By Dan Levine

SAN FRANCISCO (Reuters) - Donald Trump's attorneys asked a U.S. judge to bar accusations about his personal conduct that have arisen during the presidential election campaign, which would include allegations of sexual misconduct, from the upcoming civil trial over Trump University.

Students at Trump University claim they were defrauded by its real estate seminars.

Trump, the Republican nominee for president, has faced allegations from women that he inappropriately touched them. Trump denied those accusations.

In a court filing late on Thursday, attorneys for Trump said evidence and statements from the election campaign should be barred from trial because they could unfairly prejudice the jury. The trial is set to begin on Nov. 28.

Evidence including Trump's campaign speeches, tweets, his tax issues and controversy over his personal charity should not be considered by jurors, the filing said. All audio and video recordings publicized during the campaign should also be barred, the filing said, along with evidence about Trump's beauty pageants, casinos and corporate bankruptcies.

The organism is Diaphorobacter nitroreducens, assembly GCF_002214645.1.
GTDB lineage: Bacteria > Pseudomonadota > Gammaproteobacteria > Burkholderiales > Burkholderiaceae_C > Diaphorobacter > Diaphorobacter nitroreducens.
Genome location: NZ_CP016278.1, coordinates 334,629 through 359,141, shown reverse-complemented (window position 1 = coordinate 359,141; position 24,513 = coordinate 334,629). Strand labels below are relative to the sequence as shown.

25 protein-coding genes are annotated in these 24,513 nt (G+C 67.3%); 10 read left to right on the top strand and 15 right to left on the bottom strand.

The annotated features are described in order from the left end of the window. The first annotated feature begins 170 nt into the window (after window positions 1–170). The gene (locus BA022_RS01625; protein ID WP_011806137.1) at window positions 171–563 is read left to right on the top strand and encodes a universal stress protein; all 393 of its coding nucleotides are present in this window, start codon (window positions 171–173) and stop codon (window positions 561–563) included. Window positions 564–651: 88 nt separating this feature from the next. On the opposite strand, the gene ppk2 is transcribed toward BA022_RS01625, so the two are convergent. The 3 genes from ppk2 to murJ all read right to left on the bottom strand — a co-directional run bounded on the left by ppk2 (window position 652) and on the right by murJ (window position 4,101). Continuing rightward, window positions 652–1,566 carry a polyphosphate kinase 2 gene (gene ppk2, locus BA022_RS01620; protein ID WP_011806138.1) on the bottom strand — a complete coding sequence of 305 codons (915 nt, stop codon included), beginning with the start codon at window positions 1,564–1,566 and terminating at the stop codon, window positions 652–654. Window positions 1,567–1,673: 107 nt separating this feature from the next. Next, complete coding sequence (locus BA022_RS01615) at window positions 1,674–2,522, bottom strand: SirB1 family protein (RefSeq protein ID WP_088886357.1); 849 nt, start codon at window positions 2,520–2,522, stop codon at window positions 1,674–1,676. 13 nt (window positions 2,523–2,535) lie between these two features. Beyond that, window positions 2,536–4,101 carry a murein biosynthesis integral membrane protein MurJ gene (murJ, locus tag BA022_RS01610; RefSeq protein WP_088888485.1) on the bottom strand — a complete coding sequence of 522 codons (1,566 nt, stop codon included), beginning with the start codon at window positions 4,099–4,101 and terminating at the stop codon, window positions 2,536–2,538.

"Before trial begins in this case, prospective members of the jury will have the opportunity to cast their vote for president," Trump's lawyers wrote. "It is in the ballot box where they are free to judge Mr. Trump based on all this and more."

A spokeswoman for the plaintiffs declined to comment.

Trump's lawyers had argued that the lawsuit, filed in 2013 in a San Diego federal court, should be dismissed because the New York real estate mogul, while personally involved in developing the concept and curriculum, relied on others to manage Trump University by the time the plaintiffs purchased seminars.

Trump set off an uproar earlier this year when he accused the judge overseeing the case, U.S. District Judge Gonzalo Curiel, of being biased against him because of the Trump's pledge to build a border wall between the United States and Mexico. Curiel was born in Indiana and is of Mexican descent.

Trump is trailing in the polls to Democrat Hillary Clinton with less than three weeks until Election Day.

Trump's lawyers also asked Curiel to exclude evidence about students' finances from the trial, saying the affordability of Trump University was not relevant to the trial.

Lawyers for the students asked in separate court filings to bar other evidence, including testimonials attesting to the value of the seminars, partly because they are irrelevant to whether Trump University misrepresented the qualifications of its instructors.

(Reporting by Dan Levine; Editing by Cynthia Osterman)